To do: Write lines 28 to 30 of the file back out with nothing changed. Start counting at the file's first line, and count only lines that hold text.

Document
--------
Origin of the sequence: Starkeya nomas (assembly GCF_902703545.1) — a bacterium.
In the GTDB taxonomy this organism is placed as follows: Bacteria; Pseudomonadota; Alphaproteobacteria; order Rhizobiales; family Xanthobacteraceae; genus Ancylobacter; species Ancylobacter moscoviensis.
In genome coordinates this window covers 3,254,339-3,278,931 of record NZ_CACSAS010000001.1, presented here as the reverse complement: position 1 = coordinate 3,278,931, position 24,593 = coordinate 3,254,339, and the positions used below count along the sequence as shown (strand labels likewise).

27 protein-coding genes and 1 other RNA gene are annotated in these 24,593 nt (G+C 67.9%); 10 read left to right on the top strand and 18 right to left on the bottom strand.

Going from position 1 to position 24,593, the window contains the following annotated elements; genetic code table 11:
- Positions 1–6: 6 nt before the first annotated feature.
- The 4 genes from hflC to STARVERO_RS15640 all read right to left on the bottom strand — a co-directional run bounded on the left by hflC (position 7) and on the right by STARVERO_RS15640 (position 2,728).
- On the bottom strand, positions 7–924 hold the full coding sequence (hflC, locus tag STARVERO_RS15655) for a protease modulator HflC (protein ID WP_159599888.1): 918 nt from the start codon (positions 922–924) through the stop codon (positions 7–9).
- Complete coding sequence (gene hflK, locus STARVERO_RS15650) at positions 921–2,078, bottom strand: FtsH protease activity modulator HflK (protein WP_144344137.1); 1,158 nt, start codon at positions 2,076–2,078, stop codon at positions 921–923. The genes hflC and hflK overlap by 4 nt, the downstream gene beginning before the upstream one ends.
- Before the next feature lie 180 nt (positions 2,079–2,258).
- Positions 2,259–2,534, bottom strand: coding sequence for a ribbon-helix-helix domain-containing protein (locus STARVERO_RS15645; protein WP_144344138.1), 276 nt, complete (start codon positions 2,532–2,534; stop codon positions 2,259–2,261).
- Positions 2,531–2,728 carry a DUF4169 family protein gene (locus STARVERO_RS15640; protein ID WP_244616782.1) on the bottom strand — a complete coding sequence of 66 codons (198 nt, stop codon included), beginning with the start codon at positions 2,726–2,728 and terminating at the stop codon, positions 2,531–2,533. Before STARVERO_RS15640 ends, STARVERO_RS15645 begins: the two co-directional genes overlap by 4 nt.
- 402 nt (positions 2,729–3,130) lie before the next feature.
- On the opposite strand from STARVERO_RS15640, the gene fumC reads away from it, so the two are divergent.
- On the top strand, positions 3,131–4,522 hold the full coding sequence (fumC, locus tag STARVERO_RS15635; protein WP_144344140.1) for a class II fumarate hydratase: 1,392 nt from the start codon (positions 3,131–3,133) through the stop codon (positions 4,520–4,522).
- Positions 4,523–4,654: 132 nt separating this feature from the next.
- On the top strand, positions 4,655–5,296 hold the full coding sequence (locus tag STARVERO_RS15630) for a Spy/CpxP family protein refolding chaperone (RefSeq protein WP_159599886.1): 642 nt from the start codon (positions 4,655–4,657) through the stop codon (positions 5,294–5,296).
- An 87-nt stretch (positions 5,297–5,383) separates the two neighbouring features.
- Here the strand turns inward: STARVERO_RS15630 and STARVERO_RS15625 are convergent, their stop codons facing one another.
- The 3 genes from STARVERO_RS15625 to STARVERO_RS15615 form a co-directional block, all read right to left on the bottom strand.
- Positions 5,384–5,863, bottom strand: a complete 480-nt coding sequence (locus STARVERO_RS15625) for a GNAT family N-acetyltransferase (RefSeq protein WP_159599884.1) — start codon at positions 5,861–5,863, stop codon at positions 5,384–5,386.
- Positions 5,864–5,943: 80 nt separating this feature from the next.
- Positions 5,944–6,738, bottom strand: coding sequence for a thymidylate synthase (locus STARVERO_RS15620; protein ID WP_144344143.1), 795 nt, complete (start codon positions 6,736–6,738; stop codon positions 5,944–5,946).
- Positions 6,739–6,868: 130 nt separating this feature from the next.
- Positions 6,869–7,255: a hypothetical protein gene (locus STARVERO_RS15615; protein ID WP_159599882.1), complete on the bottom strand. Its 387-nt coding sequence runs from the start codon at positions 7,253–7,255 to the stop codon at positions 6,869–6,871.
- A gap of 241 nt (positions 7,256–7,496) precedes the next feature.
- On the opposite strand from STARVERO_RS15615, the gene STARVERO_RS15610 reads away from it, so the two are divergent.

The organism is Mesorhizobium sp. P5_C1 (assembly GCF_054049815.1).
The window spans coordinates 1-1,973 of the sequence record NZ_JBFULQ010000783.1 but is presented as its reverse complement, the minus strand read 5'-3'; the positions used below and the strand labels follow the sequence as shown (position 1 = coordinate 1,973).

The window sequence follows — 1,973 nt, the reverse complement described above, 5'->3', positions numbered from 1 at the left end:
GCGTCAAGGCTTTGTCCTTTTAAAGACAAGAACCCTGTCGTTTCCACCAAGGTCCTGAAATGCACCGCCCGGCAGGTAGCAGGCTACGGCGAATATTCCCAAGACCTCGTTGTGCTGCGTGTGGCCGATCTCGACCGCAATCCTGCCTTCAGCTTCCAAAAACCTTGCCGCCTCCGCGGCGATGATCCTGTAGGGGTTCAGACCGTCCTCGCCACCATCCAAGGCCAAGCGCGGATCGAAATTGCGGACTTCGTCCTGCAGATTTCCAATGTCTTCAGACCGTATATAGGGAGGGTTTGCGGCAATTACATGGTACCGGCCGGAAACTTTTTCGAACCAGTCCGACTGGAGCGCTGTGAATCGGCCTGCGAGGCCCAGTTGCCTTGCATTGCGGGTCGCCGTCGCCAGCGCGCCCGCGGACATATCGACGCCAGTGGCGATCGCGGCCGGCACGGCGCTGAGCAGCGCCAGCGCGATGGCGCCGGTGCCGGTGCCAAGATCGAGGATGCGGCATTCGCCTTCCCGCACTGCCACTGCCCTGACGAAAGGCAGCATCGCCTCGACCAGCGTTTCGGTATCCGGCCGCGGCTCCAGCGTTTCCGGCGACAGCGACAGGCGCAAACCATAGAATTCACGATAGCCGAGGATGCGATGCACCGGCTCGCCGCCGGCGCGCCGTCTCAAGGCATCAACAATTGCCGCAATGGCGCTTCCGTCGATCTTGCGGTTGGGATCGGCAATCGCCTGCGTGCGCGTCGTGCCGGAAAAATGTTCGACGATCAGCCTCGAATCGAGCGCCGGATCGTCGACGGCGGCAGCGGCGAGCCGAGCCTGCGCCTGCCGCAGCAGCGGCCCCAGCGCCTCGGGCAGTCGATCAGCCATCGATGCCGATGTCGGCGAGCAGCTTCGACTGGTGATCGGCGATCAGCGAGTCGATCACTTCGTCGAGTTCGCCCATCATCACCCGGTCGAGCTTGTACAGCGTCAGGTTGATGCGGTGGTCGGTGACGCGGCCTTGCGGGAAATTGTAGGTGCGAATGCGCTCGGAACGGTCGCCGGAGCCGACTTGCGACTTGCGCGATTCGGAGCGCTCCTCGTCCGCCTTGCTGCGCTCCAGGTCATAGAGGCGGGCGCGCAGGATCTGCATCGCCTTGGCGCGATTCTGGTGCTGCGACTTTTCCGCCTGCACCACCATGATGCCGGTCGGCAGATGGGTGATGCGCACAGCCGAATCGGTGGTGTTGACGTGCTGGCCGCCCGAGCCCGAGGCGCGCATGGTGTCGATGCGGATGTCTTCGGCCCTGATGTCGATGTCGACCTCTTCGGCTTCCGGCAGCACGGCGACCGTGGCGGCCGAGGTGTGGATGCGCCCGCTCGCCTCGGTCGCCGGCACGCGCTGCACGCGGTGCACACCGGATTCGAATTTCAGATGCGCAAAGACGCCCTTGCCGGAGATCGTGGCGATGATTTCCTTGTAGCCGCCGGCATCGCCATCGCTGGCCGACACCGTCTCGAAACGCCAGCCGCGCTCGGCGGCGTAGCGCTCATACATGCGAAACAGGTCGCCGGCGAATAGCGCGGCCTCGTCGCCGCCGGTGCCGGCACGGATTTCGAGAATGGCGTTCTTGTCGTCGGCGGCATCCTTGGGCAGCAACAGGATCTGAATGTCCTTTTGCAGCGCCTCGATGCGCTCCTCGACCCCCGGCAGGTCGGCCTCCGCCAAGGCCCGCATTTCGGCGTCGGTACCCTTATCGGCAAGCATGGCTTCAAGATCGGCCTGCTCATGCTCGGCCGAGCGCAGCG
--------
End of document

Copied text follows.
The organism is Mesorhizobium sp. P5_C1 (assembly GCF_054049815.1).
The window spans coordinates 1-1,973 of the sequence record NZ_JBFULQ010000783.1 but is presented as its reverse complement, the minus strand read 5'-3'; the positions used below and the strand labels follow the sequence as shown (position 1 = coordinate 1,973).

The window sequence follows — 1,973 nt, the reverse complement described above, 5'->3', positions numbered from 1 at the left end: